Heading into the second sector of Traverse Town, Data-Sora quickly finds Huey cornered by Heartless. They get quickly defeated, and as a reward Huey hands Sora a strange glowing yellow piece, then says his brothers are in other parts of the town; Dewey is in the alley. Sora hurries there and finds Dewey, who also had a strange glowing yellow piece to give to Sora as a reward, but somehow lost it. Dewey drags Sora back to the previous zone of the town.

You know, since this Sora is just a piece of data and not the real deal, I should find him a nickname. What do you think of “Sorta”? It’s sorta Sora, but it’s not Sora.

You can't snake past this one.
In that part of the town, they’re attacked by more Heartless, and the blocks start disappearing into a hole in the ground. Investigating the place, Sora finds a System Sector and completes it; inside was waiting a snake made of blocks. Sounds like an uncreative boss, but hear this out: The blocks transform as the snake goes around! Incredible, isn't it? Wow, so much creativity. It's so impressive. I would have never thought of that myself!

I can't tell, those non-animated
cutscenes have basic character
designs... How can I say if he
is alright?
Upon returning, Sora meets Dewey again; the triplet retrieved the piece he had lost, which he promptly hands to Sora. The two go back to Cid, where he is waiting with Huey. The only one left is Louie. When Data-Sora heads back to the second sector, but the door has been replaced by… a glitch brick wall? Sora looks for the entrance to a System Sector, enters and fights through its three floors; this Sector presents another type of block, the green blocks that appear and disappear, thus not providing a sure ground for Sora to stand on. When this Sector is debugged, the door reappears and Sora goes to the second zone of the town, then finds his way into the third zone. There, he’s attacked by stronger Heartless, which he defeats, and then encounters the cloaked figure, which escapes to the first zone of the city. When Data-Sora follows, the figure goes through a door, and everyone who was in that zone has mysteriously disappeared, including Cid. Sora finds another System Sector, completes it, and finds everyone has returned to their place.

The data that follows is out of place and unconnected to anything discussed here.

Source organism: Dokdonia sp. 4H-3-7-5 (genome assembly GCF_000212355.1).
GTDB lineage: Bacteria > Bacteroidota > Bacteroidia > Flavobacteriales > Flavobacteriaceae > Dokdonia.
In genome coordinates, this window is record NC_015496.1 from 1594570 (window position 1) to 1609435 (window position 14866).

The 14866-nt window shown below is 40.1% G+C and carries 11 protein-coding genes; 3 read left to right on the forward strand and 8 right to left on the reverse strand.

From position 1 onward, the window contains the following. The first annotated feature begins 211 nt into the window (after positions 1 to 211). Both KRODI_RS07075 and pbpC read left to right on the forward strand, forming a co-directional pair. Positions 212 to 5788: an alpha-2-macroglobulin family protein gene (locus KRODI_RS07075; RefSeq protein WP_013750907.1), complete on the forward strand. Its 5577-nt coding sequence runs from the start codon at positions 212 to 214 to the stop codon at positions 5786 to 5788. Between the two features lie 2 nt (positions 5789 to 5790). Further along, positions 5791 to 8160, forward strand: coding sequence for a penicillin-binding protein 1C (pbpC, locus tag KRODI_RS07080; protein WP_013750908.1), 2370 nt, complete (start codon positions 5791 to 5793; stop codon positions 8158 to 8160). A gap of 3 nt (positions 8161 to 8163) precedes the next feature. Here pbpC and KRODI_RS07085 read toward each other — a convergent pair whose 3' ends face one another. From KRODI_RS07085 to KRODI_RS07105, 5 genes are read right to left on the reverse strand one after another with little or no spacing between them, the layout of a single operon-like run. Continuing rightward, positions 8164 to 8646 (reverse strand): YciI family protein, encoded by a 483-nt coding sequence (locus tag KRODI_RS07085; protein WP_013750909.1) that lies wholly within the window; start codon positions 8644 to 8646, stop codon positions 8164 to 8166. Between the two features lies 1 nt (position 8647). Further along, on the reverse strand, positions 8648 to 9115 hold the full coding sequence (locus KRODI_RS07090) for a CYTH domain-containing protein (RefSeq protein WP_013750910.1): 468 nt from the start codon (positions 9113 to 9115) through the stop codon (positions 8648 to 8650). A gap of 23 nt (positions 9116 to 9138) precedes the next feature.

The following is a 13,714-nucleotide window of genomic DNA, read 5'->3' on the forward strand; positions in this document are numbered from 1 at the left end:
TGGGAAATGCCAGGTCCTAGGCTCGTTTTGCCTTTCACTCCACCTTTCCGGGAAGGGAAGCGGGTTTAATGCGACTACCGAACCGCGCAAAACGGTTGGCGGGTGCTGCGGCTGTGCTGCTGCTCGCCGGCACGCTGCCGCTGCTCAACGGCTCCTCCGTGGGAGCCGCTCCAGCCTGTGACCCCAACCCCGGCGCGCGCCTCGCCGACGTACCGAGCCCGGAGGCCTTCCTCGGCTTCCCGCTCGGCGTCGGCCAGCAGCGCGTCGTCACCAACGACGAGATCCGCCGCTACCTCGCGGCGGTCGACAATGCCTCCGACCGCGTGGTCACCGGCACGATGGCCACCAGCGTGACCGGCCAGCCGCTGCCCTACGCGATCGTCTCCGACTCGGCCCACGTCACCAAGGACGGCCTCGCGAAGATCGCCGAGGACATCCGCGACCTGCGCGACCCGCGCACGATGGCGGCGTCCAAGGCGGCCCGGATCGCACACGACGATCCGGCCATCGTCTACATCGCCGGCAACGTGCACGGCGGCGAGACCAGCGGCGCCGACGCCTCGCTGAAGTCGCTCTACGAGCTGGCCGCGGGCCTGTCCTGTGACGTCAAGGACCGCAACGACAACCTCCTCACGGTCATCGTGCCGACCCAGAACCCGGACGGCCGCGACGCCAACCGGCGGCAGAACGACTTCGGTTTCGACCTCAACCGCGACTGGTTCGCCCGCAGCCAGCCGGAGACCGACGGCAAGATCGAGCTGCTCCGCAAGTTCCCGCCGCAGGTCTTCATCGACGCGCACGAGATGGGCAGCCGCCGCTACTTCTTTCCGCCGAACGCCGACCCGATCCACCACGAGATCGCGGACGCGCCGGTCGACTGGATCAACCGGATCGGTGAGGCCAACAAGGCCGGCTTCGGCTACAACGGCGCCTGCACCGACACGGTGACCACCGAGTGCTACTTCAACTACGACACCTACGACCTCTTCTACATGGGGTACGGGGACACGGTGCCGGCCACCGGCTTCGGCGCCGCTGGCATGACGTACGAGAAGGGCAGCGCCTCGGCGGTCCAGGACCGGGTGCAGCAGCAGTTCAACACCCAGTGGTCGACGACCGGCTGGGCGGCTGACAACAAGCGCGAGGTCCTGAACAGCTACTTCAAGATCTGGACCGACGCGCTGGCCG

January 22, 2016